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Deathly Deception tells the true story of the classic World War Two intelligence plan to pass misleading strategic information to Hitler and his Generals that was immortalized in the 1956 Hollywood film The Man Who Never Was. Drawing on a wealth of recently available documentation, Denis Smyth shows how British deceptioneers solved a multitude of medical, technical, and logistical problems to implement their deceptive design. The aim of their covert plan was to persuade the German High Command that the Allies were going to attack Greece, rather than Sicily in the summer of 1943. To achieve this, they equipped a dead body with a new military identity as a Royal Marine Major, a new private personality as the fiance of an attractive young woman named 'Pam', and a government briefcase containing deceptive documents. They then planted the corpse in south-western Spanish coastal waters via a stealthy submarine operation, and carefully monitored (through their codebreakers and spies) how the Nazi intelligence services and their warlords proceeded to 'swallow Mincemeat whole'. The result was a stunning success. The German mis-deployment of their forces to meet the notional Anglo-American threat to Greece materially contributed to the Allied victory in Sicily - which, in its turn, drove Mussolini from power in Italy and inflicted irreparable damage on the German war effort.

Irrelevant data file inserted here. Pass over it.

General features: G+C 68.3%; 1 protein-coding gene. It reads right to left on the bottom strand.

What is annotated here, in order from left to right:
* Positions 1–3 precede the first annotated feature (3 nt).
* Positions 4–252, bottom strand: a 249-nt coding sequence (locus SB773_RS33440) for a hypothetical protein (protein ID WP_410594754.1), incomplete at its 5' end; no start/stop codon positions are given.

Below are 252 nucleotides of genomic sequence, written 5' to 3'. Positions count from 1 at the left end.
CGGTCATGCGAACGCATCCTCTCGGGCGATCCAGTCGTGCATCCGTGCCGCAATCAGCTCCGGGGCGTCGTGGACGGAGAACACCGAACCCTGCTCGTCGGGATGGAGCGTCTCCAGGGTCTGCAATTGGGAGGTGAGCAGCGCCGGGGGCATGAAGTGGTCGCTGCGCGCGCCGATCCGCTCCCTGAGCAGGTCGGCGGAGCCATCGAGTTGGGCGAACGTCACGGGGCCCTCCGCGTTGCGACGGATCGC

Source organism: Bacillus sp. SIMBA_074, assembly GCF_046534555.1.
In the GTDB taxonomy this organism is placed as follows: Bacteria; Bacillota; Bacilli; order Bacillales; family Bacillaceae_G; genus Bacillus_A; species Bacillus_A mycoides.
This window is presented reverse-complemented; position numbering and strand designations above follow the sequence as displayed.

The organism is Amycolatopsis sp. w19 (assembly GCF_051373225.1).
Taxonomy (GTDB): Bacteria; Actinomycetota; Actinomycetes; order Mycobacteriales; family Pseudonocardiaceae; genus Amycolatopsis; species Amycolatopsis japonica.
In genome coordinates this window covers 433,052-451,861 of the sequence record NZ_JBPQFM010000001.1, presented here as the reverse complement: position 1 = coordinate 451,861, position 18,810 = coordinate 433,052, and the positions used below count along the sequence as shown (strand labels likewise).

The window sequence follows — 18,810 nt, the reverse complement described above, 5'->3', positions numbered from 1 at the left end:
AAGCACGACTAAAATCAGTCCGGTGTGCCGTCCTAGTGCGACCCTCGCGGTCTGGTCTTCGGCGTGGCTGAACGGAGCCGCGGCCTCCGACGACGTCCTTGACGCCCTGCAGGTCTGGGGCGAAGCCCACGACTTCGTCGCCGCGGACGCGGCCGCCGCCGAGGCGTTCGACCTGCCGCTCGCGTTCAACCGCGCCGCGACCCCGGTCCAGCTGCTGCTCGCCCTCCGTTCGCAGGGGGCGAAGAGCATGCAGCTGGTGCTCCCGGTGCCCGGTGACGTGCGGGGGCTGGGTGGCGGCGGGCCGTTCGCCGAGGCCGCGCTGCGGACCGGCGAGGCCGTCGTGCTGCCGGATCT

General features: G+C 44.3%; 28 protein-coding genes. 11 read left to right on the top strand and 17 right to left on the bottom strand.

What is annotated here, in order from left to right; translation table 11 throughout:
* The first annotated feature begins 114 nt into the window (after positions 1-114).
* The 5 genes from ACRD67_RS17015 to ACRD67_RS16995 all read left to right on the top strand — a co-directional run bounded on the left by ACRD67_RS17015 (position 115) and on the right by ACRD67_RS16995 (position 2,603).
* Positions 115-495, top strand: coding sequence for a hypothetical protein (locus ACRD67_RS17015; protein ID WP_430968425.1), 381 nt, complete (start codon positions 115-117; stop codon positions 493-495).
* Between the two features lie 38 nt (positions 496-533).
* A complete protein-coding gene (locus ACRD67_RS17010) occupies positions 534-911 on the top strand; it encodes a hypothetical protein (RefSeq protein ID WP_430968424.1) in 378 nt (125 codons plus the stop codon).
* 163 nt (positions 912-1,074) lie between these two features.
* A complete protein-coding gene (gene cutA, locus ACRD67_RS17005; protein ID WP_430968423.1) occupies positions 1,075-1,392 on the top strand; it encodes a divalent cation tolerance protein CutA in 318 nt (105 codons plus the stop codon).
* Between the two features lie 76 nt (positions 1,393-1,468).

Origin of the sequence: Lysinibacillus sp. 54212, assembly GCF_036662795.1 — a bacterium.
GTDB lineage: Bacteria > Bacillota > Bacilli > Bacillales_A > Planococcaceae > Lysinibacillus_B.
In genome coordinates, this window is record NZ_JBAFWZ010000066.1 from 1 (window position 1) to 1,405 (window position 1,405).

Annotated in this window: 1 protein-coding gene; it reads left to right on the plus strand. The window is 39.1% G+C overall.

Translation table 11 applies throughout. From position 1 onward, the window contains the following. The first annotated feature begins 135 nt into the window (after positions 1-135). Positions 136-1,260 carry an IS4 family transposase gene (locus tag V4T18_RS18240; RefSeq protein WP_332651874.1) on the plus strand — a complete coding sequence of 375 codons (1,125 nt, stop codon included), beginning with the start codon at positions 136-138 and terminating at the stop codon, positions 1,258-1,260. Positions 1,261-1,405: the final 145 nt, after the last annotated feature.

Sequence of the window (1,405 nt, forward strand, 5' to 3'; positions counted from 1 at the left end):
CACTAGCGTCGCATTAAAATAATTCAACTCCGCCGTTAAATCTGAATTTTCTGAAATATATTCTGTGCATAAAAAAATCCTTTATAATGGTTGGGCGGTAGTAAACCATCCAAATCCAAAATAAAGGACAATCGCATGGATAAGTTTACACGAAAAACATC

Oxford University Press
|Antall sider||400||Dimensjoner||16,2cm x 24,1cm x 2,4cm|
|Vekt||731 gram||Leverandør||Bertram Trading Ltd|
|Emner og form||European history, Second World War, 20th century history: c 1900 to c 2000, True war & combat stories|